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GIGABYTE GA-P67A-UD7 or ASUS MAximus IV Extreme

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  • Gigabyte
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December 27, 2010 4:33:53 PM

I'm gonna get a SB i7-2600K and I had been planning on getting a M4E along with it when I saw that the GA-P67A-UD7 was also looking to fill the high-end spotlight. As Far as I can tell the only big difference between the two is the UEFI BIOS Included in the M4E. Oh and the probably price difference of about $100. I've already budgeted for the M4E so money really isn't a concern, and I really want a UEFI BIOS just fort he coolness factor. Does Toms Hardware Forums think it's worth the extra $100?

More about : gigabyte p67a ud7 asus maximus extreme

a c 717 V Motherboard
December 27, 2010 5:03:14 PM

Personally, I would prefer an X58 build over the P67. If history holds true the out of your bunch the Maximus IV Extreme will be the better pick. Good article - http://www.legitreviews.com/article/1466/1/

Also, regarding the UEFI BIOS - seen it played with it and I'm not that impressed; it's a GUI BIOS. Now, if it could draw information from the cloud to 'tweak' itself based upon installed components then you'd have a winner! That's NOT the case.
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December 27, 2010 5:46:49 PM

Well in an early benchmark the SB desktop parts gave the 980X a run for its money, and at $320 too. I know that it was an engineering sample but I believe the consumer level chips will be close.

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a c 717 V Motherboard
December 27, 2010 6:31:11 PM

I can show Maya rendering with the current 6-core AMDs as the very clear winner over ALL Intels - yep all of them.

My decision quite some time ago was to skip the P67 and P55 and look at X58 and X68. Intel plays games with 'Turbo Boost' and CPU multipliers on the SAME Lithography production {same chip but different locked or baseline multipliers}. Hence the 3.4 vs 3.3 worthless examples.

If you barely increase the CPU Multiplier or the BCLK the i7 950 is the same speed or can be faster than 2600K, but I'd have a tough time buying into a 2600K 4+4 @ 3.4 beating the 980X 6+6 @ 3.3; the 980X I have runs stable at 4.6GHz with 6-cores. The 2600K absolutely does not have the overhead of ANY current Intel 6-cores; therefore the 'test' was with 4 or less cores; Ghz 'manipulation' ideology. Playing the 'GHz' game with multipliers levels the field BUT you're still stuck with architecture.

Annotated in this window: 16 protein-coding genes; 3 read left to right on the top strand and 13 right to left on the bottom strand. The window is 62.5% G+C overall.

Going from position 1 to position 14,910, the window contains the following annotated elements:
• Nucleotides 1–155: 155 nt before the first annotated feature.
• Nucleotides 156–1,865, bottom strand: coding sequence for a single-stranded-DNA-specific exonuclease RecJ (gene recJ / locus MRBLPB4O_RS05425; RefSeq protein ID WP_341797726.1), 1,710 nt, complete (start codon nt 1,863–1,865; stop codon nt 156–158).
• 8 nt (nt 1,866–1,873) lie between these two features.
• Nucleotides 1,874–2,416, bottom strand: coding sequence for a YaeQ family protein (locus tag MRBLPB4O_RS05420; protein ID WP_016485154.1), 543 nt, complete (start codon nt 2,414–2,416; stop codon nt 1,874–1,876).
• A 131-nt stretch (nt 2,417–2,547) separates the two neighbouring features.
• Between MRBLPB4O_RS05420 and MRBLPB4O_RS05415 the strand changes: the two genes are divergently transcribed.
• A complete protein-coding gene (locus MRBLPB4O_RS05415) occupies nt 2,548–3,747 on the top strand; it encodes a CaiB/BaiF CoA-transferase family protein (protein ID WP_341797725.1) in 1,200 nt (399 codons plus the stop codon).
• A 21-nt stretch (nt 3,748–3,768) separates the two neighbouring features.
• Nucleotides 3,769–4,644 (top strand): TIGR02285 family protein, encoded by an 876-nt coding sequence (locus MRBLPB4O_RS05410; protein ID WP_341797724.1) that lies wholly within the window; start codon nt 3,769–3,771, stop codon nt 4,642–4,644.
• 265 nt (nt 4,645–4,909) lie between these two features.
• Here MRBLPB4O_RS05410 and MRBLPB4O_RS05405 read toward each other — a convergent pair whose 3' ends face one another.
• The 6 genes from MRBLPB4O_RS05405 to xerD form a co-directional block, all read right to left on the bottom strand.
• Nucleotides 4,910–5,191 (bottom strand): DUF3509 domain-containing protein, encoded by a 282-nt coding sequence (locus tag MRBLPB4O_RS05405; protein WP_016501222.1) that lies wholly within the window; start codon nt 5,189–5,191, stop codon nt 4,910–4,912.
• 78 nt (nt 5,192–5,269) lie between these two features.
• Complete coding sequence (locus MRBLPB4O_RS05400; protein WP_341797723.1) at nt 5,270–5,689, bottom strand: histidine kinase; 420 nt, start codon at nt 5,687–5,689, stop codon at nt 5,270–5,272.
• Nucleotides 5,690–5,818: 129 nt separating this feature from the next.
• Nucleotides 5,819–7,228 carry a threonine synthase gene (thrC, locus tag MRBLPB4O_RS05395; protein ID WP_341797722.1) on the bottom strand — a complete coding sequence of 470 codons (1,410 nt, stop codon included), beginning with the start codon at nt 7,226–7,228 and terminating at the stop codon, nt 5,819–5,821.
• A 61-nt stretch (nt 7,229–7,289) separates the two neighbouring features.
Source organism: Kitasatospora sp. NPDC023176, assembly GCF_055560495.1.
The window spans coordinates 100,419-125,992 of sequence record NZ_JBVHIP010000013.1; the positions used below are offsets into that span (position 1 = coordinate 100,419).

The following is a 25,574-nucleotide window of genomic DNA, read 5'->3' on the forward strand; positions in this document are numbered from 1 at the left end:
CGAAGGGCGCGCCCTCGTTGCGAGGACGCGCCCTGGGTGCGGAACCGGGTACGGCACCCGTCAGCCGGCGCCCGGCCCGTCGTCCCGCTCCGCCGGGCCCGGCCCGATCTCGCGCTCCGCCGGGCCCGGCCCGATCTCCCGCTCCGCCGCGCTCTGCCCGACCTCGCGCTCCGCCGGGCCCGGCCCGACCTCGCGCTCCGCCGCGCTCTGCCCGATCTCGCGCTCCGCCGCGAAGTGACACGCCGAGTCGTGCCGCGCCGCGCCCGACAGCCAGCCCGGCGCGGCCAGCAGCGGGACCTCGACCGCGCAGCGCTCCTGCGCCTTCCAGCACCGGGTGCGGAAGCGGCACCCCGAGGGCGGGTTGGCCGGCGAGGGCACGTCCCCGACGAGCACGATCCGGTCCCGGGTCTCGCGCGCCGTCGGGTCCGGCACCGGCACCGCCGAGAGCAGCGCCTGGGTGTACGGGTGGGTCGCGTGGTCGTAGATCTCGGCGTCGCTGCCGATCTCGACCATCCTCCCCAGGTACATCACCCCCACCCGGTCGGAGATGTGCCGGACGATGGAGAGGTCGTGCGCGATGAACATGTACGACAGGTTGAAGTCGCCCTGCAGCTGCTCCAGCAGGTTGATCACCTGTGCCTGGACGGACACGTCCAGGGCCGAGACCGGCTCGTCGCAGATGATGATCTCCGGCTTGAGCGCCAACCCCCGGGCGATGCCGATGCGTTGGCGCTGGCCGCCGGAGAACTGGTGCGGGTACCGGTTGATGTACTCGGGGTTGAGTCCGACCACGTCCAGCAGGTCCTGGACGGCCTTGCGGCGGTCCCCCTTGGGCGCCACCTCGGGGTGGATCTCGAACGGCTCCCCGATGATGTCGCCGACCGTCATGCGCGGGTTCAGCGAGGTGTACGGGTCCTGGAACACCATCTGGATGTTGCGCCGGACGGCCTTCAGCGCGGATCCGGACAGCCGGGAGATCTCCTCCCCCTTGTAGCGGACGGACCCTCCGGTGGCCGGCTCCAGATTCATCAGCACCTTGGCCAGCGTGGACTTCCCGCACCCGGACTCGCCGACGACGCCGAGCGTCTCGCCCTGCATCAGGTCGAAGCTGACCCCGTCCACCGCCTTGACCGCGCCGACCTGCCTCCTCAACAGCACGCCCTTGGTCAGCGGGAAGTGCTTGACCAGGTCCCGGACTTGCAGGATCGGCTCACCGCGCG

Rather than building P67 a tiny wait longer is the X68; to 'me' the draw isn't the CPUs it the PCIe 3.0 and overall improved architectural differences; Ferrari in a Ferrari chassis.

So, getting back to you, it depends upon what the need is for your Apps and use. Example if you don't game or render then it doesn't matter. If you do then it's about balance {faster: SSD, CPU, GPU, MOBO (architecture), RAM, etc.}
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December 27, 2010 6:43:40 PM

Gaming, and some video encoding. the spot where the SB sample beat out the 980X was in World Of Warcraft BTW, I can't seem to find the page that had them compared anymore though. I plan on spending $300 on my proc and $200-400 on my MOBO so if SB comes out and it's still better to go with a 950 I can definitely do that, but I think SB is going to be worth it.

I just can't wait anymore, my old Q6600 B3 stepping is really starting to creep for me. Plus it's not shiny anymore :D 
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a c 717 V Motherboard
December 27, 2010 8:04:52 PM

WoW sometimes fails on SLI, so nothing with that game surprises me... I'm not a WoW fan {bad me}, but as I've heard it only utilizes 2-3 cores; also I have a limited understanding I've only read that have to 'tweak' the config.wtf and even then some contradictions. They REALLY need to update their engine.

X58 vs P67 - X58 {short version} better architecture including PCIe, Tri Channel, non-shared bandwidth. It's all about pulling/pushing/processing data.

Q - What's your total Budget?

If it were 'me':
$295~230 i7 950 http://www.newegg.com/Product/Product.aspx?Item=N82E168... // http://www.microcenter.com/single_product_results.phtml... {walk-in only}
$205 ASUS P6X58D-E http://www.newegg.com/Product/Productcompare.aspx?Submi...|13-188-065^13-188-065-TS,13-188-066^13-188-066-TS,13-131-641^13-131-641-TS
$145 Corsair Dominator 1600 6GB (3X2GB) TR3X6G1600C8D http://www.newegg.com/Product/Product.aspx?Item=N82E168...
$250 EVGA 012-P3-1472-AR GeForce GTX - http://www.newegg.com/Product/Productcompare.aspx?Submi...|14-130-549^14-130-549-TS,14-130-550^14-130-550-TS,14-130-593^14-130-593-TS,14-130-590^14-130-590-TS
$XXX Corsair PSU http://www.corsair.com/psufinder/default.aspx Depends on how many GPUs.
$250 SSD Options -> http://www.newegg.com/Product/Productcompare.aspx?Submi...|20-227-578^20-227-578-TS,20-148-348^20-148-348-TS,20-233-125^20-233-125-TS&nm_mc=AFC-C8Junction&cm_mmc=AFC-C8Junction-_-RSSDailyDeals-_-na-_-na&AID=10521304&PID=3463938&SID=

BTW - I've noticed that prices have gone up $20~$30 in past few days just on the above.
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December 27, 2010 9:25:01 PM

teh_tourist said: